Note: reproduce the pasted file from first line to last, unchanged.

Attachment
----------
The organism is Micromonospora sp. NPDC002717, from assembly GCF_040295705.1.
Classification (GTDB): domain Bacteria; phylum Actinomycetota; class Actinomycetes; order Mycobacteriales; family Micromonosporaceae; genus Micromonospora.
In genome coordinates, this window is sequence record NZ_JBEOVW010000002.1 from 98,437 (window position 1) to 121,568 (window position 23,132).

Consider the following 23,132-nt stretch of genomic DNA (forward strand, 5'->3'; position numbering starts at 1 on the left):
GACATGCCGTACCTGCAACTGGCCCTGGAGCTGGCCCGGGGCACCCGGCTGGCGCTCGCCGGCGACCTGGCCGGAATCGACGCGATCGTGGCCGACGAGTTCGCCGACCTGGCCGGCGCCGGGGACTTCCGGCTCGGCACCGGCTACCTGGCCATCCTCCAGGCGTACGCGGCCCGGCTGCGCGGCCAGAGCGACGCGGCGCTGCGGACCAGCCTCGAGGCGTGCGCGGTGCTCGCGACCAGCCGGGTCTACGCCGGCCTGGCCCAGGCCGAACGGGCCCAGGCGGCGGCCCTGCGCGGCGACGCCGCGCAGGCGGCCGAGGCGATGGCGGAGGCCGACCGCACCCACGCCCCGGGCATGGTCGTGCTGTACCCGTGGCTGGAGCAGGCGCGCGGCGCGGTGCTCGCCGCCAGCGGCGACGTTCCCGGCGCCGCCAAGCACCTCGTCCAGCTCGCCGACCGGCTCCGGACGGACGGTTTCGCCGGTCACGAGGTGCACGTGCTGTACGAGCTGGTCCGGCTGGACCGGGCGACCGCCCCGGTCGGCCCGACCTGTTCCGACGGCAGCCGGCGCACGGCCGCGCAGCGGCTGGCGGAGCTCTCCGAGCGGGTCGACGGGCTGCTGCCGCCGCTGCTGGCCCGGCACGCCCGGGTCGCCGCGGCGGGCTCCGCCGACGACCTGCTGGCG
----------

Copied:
The organism is Micromonospora sp. NPDC002717, from assembly GCF_040295705.1.
Classification (GTDB): domain Bacteria; phylum Actinomycetota; class Actinomycetes; order Mycobacteriales; family Micromonosporaceae; genus Micromonospora.
In genome coordinates, this window is sequence record NZ_JBEOVW010000002.1 from 98,437 (window position 1) to 121,568 (window position 23,132).

Consider the following 23,132-nt stretch of genomic DNA (forward strand, 5'->3'; position numbering starts at 1 on the left):
GACATGCCGTACCTGCAACTGGCCCTGGAGCTGGCCCGGGGCACCCGGCTGGCGCTCGCCGGCGACCTGGCCGGAATCGACGCGATCGTGGCCGACGAGTTCGCCGACCTGGCCGGCGCCGGGGACTTCCGGCTCGGCACCGGCTACCTGGCCATCCTCCAGGCGTACGCGGCCCGGCTGCGCGGCCAGAGCGACGCGGCGCTGCGGACCAGCCTCGAGGCGTGCGCGGTGCTCGCGACCAGCCGGGTCTACGCCGGCCTGGCCCAGGCCGAACGGGCCCAGGCGGCGGCCCTGCGCGGCGACGCCGCGCAGGCGGCCGAGGCGATGGCGGAGGCCGACCGCACCCACGCCCCGGGCATGGTCGTGCTGTACCCGTGGCTGGAGCAGGCGCGCGGCGCGGTGCTCGCCGCCAGCGGCGACGTTCCCGGCGCCGCCAAGCACCTCGTCCAGCTCGCCGACCGGCTCCGGACGGACGGTTTCGCCGGTCACGAGGTGCACGTGCTGTACGAGCTGGTCCGGCTGGACCGGGCGACCGCCCCGGTCGGCCCGACCTGTTCCGACGGCAGCCGGCGCACGGCCGCGCAGCGGCTGGCGGAGCTCTCCGAGCGGGTCGACGGGCTGCTGCCGCCGCTGCTGGCCCGGCACGCCCGGGTCGCCGCGGCGGGCTCCGCCGACGACCTGCTGGCG